Multidisciplinaries long-term projects with US Air Force personnel as part of risk population owing a gun has also been found to be successful best practices.

Guns and Negative Conceptions of Masculinity

Thus, while firearms themselves may not always be directly implicated in violence against women, they are correlated with an increase in gendered inequality and a generalised culture of violence against women.

This is supported by Indian specific studies, which have found that patriarchy, gendered inequality (and segregation) and the socialisation of men and boys around displaying heterosexual prowess and exerting control over women are key determinants of violence. [6] Similarly, in Nepal, gun ownership is tied to power and social status and as such the prerogative of powerful men. Women are generally perceived as opposing the use of firearms.[7]


Recommendations in View of the Upcoming HRC Resolution on Domestic Violence:



  • Recognising that the widespread possession of firearms aggravates the direct and indirect impacts of domestic violence



  • Regulate the possession and use of firearms by civilians and security forces, including utilising a vetting system to avoid perpetrators of gender-based violence from obtaining arms permits, as well as orders of removal or confiscation of firearms by police authorities when suspicion of gender-based violence.
  • Implement special multidisciplinary programmes to raise awareness of GBV and monitor firearms owners, in particular collectives that own guns professionally.
  • Regulate and control the circulation of small arms, both domestic and international, including by enforcing the Arms Trade Treaty, UN Programme of Action on Small Arms and Light Weapons, and related UN Security Council resolutions


Agreed text:

  • 57th CSW, 2013 PP 25 The Commission recognizes that the illicit use of and illicit trade in small arms and light weapons aggravates violence, inter alia, against women and girls.
  • HRC RES 26/16 PP7 Alarmed that hundreds of thousands of human beings of all ages around the world, including women and children, have their human rights, in particular their right to life and security of person, negatively affected by the misuse, intentional or unintentional, of firearms, and that a significant number of such killings of women have occurred as a result of inter-partner violence,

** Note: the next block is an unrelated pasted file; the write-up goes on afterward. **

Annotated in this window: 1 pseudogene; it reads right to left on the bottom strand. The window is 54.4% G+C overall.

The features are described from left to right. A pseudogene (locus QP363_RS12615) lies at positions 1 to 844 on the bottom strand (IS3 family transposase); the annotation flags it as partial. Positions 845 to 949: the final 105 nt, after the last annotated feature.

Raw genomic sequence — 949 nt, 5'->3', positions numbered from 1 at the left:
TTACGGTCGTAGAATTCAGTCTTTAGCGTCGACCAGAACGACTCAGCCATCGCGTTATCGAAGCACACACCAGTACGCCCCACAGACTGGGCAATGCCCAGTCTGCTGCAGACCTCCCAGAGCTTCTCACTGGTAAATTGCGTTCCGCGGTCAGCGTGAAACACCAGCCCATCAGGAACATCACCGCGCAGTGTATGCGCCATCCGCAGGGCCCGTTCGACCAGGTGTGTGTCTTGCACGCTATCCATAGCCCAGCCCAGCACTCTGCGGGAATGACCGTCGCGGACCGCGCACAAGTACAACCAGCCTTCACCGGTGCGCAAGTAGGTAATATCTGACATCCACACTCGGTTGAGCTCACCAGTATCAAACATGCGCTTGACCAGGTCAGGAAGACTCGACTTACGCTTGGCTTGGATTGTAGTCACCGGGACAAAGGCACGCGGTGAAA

• UNSC RES 2117 (2013) PP 10 Recalling with grave concern that the illicit transfer, destabilizing accumulation and misuse of small arms and light weapons fuel armed conflicts and have a wide range of negative human rights, humanitarian, development and socioeconomic consequences, in particular on the security of civilians in armed conflict, including the disproportionate impact on violence perpetrated against women and girls, and exacerbating sexual and gender-based violence and the recruitment and use of children by parties to armed conflict in violation of applicable international law,
  • GA RES A/RES/69/61 (2014) OP 4 Encourages Member States to better understand the impact of armed violence, in particular the impact of the illicit trafficking in small arms and light weapons on women and girls, through, inter alia, strengthening the collection of data disaggregated by sex and age;
  • HRC RES 26/16 OP 2 Calls upon all States to take appropriate legislative, administrative and other measures, consistent with international human rights law and their constitutional frameworks, in order to ensure that civilian acquisition, possession and use of firearms are effectively regulated with the aim of enhancing the protection of the human rights, in particular the right to life and security of person, of all;


Contact us: María Muñoz Maraver – Human Rights Programme Director –

Mia Gandenberger – Reaching Critical Will Programme Manager –


[1] Intimate partner homocide-suicide is defined by the SAS violent events in which the perpetrator kills one or more people and subsequently commits suicide within a short period of time.

[2] IRIN, Guns Out of Control: The continuing threat of small arms, IRIN in Depth, 2006

[3] ibid

[4] Awaz Foundation Pakistan, Survey Report Disarming Domestic Violence Campaign 2009. Supported by IANSA.

[5] SAS 2013

[6] Sharna De Lacy, More arms than Mahishasura, WILPF and CAFI, 2014

[7] Small Arms Survey, Graduate Institute of International and Development Studies. 2014. Chapter 1: In War and Peace – Violence against women and girls, small arms survey 2014 – women and guns. Cambridge University Press.